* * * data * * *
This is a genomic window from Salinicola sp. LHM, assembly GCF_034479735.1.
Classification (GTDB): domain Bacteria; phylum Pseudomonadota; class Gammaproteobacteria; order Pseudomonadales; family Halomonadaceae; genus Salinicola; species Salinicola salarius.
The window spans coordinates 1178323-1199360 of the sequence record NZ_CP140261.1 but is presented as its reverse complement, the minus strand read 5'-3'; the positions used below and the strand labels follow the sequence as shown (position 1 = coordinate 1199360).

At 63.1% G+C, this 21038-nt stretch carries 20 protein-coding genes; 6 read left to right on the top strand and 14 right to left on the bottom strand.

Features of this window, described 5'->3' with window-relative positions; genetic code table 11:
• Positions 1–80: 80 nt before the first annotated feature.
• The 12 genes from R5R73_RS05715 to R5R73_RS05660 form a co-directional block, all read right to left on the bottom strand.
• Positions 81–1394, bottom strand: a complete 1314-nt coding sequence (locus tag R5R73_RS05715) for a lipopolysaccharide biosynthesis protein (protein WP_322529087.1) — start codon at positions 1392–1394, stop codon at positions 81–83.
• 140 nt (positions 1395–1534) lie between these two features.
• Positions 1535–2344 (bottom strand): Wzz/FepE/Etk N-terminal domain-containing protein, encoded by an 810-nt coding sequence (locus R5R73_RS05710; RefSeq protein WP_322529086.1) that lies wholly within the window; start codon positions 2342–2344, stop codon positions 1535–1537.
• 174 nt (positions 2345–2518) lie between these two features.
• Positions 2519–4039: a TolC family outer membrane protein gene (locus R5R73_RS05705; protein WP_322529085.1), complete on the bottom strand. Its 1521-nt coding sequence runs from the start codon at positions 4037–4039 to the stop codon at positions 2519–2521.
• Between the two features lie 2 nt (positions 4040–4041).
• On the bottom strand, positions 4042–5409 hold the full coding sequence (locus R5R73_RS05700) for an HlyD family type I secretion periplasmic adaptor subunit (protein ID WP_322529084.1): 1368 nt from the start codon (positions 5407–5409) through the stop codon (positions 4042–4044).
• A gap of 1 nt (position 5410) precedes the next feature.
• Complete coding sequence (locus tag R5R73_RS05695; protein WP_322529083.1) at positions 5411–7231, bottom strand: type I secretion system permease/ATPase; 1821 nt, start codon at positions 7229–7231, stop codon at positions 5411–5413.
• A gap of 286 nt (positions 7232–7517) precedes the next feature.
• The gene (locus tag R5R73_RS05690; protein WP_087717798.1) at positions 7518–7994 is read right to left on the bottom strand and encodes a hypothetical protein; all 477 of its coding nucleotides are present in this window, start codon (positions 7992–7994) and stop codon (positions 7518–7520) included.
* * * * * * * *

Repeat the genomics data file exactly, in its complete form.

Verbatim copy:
This is a genomic window from Salinicola sp. LHM, assembly GCF_034479735.1.
Classification (GTDB): domain Bacteria; phylum Pseudomonadota; class Gammaproteobacteria; order Pseudomonadales; family Halomonadaceae; genus Salinicola; species Salinicola salarius.
The window spans coordinates 1178323-1199360 of the sequence record NZ_CP140261.1 but is presented as its reverse complement, the minus strand read 5'-3'; the positions used below and the strand labels follow the sequence as shown (position 1 = coordinate 1199360).

At 63.1% G+C, this 21038-nt stretch carries 20 protein-coding genes; 6 read left to right on the top strand and 14 right to left on the bottom strand.

Features of this window, described 5'->3' with window-relative positions; genetic code table 11:
• Positions 1–80: 80 nt before the first annotated feature.
• The 12 genes from R5R73_RS05715 to R5R73_RS05660 form a co-directional block, all read right to left on the bottom strand.
• Positions 81–1394, bottom strand: a complete 1314-nt coding sequence (locus tag R5R73_RS05715) for a lipopolysaccharide biosynthesis protein (protein WP_322529087.1) — start codon at positions 1392–1394, stop codon at positions 81–83.
• 140 nt (positions 1395–1534) lie between these two features.
• Positions 1535–2344 (bottom strand): Wzz/FepE/Etk N-terminal domain-containing protein, encoded by an 810-nt coding sequence (locus R5R73_RS05710; RefSeq protein WP_322529086.1) that lies wholly within the window; start codon positions 2342–2344, stop codon positions 1535–1537.
• 174 nt (positions 2345–2518) lie between these two features.
• Positions 2519–4039: a TolC family outer membrane protein gene (locus R5R73_RS05705; protein WP_322529085.1), complete on the bottom strand. Its 1521-nt coding sequence runs from the start codon at positions 4037–4039 to the stop codon at positions 2519–2521.
• Between the two features lie 2 nt (positions 4040–4041).
• On the bottom strand, positions 4042–5409 hold the full coding sequence (locus R5R73_RS05700) for an HlyD family type I secretion periplasmic adaptor subunit (protein ID WP_322529084.1): 1368 nt from the start codon (positions 5407–5409) through the stop codon (positions 4042–4044).
• A gap of 1 nt (position 5410) precedes the next feature.
• Complete coding sequence (locus tag R5R73_RS05695; protein WP_322529083.1) at positions 5411–7231, bottom strand: type I secretion system permease/ATPase; 1821 nt, start codon at positions 7229–7231, stop codon at positions 5411–5413.
• A gap of 286 nt (positions 7232–7517) precedes the next feature.
• The gene (locus tag R5R73_RS05690; protein WP_087717798.1) at positions 7518–7994 is read right to left on the bottom strand and encodes a hypothetical protein; all 477 of its coding nucleotides are present in this window, start codon (positions 7992–7994) and stop codon (positions 7518–7520) included.